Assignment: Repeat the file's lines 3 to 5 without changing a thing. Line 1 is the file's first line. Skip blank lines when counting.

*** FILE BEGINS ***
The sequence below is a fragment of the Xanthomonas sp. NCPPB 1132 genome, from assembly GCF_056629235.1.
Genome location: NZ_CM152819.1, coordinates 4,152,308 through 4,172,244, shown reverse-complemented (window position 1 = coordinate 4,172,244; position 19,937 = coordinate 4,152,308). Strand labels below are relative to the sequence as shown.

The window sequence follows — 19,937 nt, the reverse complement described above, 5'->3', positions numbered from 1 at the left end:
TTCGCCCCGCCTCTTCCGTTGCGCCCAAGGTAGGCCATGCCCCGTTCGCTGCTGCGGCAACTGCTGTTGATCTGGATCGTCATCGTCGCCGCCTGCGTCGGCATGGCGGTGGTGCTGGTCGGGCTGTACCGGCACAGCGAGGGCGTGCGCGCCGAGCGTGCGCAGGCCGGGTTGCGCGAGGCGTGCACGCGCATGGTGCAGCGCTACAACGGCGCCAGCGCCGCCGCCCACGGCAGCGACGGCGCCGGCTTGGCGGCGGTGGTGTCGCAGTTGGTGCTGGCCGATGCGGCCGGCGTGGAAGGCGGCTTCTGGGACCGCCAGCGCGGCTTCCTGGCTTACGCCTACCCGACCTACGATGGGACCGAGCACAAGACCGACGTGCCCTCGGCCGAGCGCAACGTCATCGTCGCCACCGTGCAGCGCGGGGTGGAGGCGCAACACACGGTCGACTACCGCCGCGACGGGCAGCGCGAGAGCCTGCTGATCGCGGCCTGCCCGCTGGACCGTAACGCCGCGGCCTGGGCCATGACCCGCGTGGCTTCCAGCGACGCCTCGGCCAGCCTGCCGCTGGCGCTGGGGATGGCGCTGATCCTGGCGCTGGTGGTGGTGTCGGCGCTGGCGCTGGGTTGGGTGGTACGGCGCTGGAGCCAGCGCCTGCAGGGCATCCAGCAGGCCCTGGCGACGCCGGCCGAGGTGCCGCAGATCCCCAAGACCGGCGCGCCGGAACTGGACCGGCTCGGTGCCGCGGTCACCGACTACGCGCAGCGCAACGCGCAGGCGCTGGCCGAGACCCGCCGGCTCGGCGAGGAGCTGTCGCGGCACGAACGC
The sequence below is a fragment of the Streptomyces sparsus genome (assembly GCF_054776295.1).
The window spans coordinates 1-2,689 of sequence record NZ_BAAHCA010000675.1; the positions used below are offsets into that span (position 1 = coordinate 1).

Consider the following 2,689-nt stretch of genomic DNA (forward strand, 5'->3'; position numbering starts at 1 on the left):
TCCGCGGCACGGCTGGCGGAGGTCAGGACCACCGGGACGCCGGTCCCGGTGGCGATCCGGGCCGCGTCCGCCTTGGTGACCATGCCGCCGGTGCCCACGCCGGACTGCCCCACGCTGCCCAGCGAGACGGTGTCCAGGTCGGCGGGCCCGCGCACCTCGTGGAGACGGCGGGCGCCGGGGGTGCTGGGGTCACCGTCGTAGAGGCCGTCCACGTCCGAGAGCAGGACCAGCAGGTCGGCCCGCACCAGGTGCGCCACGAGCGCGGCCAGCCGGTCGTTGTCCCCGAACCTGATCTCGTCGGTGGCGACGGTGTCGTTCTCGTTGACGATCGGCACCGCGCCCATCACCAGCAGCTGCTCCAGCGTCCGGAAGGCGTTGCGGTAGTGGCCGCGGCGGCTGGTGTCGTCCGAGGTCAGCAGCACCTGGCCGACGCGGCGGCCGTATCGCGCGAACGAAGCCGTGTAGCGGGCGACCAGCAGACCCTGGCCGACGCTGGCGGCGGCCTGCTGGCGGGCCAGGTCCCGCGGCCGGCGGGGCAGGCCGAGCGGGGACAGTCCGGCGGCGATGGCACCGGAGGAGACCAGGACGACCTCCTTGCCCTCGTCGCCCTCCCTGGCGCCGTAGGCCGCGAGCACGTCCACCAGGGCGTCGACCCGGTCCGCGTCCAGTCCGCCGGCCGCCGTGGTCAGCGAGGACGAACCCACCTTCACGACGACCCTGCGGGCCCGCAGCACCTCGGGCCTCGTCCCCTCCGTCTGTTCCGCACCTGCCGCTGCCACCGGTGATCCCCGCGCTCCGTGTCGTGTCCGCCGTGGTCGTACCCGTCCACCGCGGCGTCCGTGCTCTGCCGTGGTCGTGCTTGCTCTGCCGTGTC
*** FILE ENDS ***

The window sequence follows — 19,937 nt, the reverse complement described above, 5'->3', positions numbered from 1 at the left end:
TTCGCCCCGCCTCTTCCGTTGCGCCCAAGGTAGGCCATGCCCCGTTCGCTGCTGCGGCAACTGCTGTTGATCTGGATCGTCATCGTCGCCGCCTGCGTCGGCATGGCGGTGGTGCTGGTCGGGCTGTACCGGCACAGCGAGGGCGTGCGCGCCGAGCGTGCGCAGGCCGGGTTGCGCGAGGCGTGCACGCGCATGGTGCAGCGCTACAACGGCGCCAGCGCCGCCGCCCACGGCAGCGACGGCGCCGGCTTGGCGGCGGTGGTGTCGCAGTTGGTGCTGGCCGATGCGGCCGGCGTGGAAGGCGGCTTCTGGGACCGCCAGCGCGGCTTCCTGGCTTACGCCTACCCGACCTACGATGGGACCGAGCACAAGACCGACGTGCCCTCGGCCGAGCGCAACGTCATCGTCGCCACCGTGCAGCGCGGGGTGGAGGCGCAACACACGGTCGACTACCGCCGCGACGGGCAGCGCGAGAGCCTGCTGATCGCGGCCTGCCCGCTGGACCGTAACGCCGCGGCCTGGGCCATGACCCGCGTGGCTTCCAGCGACGCCTCGGCCAGCCTGCCGCTGGCGCTGGGGATGGCGCTGATCCTGGCGCTGGTGGTGGTGTCGGCGCTGGCGCTGGGTTGGGTGGTACGGCGCTGGAGCCAGCGCCTGCAGGGCATCCAGCAGGCCCTGGCGACGCCGGCCGAGGTGCCGCAGATCCCCAAGACCGGCGCGCCGGAACTGGACCGGCTCGGTGCCGCGGTCACCGACTACGCGCAGCGCAACGCGCAGGCGCTGGCCGAGACCCGCCGGCTCGGCGAGGAGCTGTCGCGGCACGAACGC
The sequence below is a fragment of the Streptomyces sparsus genome (assembly GCF_054776295.1).